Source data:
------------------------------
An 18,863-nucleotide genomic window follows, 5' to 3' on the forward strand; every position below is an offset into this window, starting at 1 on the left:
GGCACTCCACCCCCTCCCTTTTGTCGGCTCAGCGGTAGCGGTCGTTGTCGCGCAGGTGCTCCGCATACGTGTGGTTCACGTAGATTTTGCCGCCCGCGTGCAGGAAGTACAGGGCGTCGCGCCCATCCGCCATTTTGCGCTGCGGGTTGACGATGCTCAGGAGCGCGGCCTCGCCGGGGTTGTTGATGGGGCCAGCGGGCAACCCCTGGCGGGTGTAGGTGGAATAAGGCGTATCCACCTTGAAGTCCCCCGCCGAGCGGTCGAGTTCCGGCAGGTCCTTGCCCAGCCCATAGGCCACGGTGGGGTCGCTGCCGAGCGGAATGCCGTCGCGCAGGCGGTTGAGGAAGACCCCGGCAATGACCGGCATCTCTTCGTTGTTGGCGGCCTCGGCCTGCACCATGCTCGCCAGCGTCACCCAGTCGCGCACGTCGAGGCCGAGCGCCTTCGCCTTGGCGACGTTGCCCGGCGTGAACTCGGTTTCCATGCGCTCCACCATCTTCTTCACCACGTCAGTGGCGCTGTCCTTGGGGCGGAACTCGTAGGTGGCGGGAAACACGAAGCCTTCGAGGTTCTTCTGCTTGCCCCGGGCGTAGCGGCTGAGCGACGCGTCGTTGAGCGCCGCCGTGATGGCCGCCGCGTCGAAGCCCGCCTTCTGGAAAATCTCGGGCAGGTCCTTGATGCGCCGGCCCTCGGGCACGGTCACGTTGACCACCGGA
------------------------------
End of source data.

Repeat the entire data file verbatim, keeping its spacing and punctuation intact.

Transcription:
An 18,863-nucleotide genomic window follows, 5' to 3' on the forward strand; every position below is an offset into this window, starting at 1 on the left:
GGCACTCCACCCCCTCCCTTTTGTCGGCTCAGCGGTAGCGGTCGTTGTCGCGCAGGTGCTCCGCATACGTGTGGTTCACGTAGATTTTGCCGCCCGCGTGCAGGAAGTACAGGGCGTCGCGCCCATCCGCCATTTTGCGCTGCGGGTTGACGATGCTCAGGAGCGCGGCCTCGCCGGGGTTGTTGATGGGGCCAGCGGGCAACCCCTGGCGGGTGTAGGTGGAATAAGGCGTATCCACCTTGAAGTCCCCCGCCGAGCGGTCGAGTTCCGGCAGGTCCTTGCCCAGCCCATAGGCCACGGTGGGGTCGCTGCCGAGCGGAATGCCGTCGCGCAGGCGGTTGAGGAAGACCCCGGCAATGACCGGCATCTCTTCGTTGTTGGCGGCCTCGGCCTGCACCATGCTCGCCAGCGTCACCCAGTCGCGCACGTCGAGGCCGAGCGCCTTCGCCTTGGCGACGTTGCCCGGCGTGAACTCGGTTTCCATGCGCTCCACCATCTTCTTCACCACGTCAGTGGCGCTGTCCTTGGGGCGGAACTCGTAGGTGGCGGGAAACACGAAGCCTTCGAGGTTCTTCTGCTTGCCCCGGGCGTAGCGGCTGAGCGACGCGTCGTTGAGCGCCGCCGTGATGGCCGCCGCGTCGAAGCCCGCCTTCTGGAAAATCTCGGGCAGGTCCTTGATGCGCCGGCCCTCGGGCACGGTCACGTTGACCACCGGA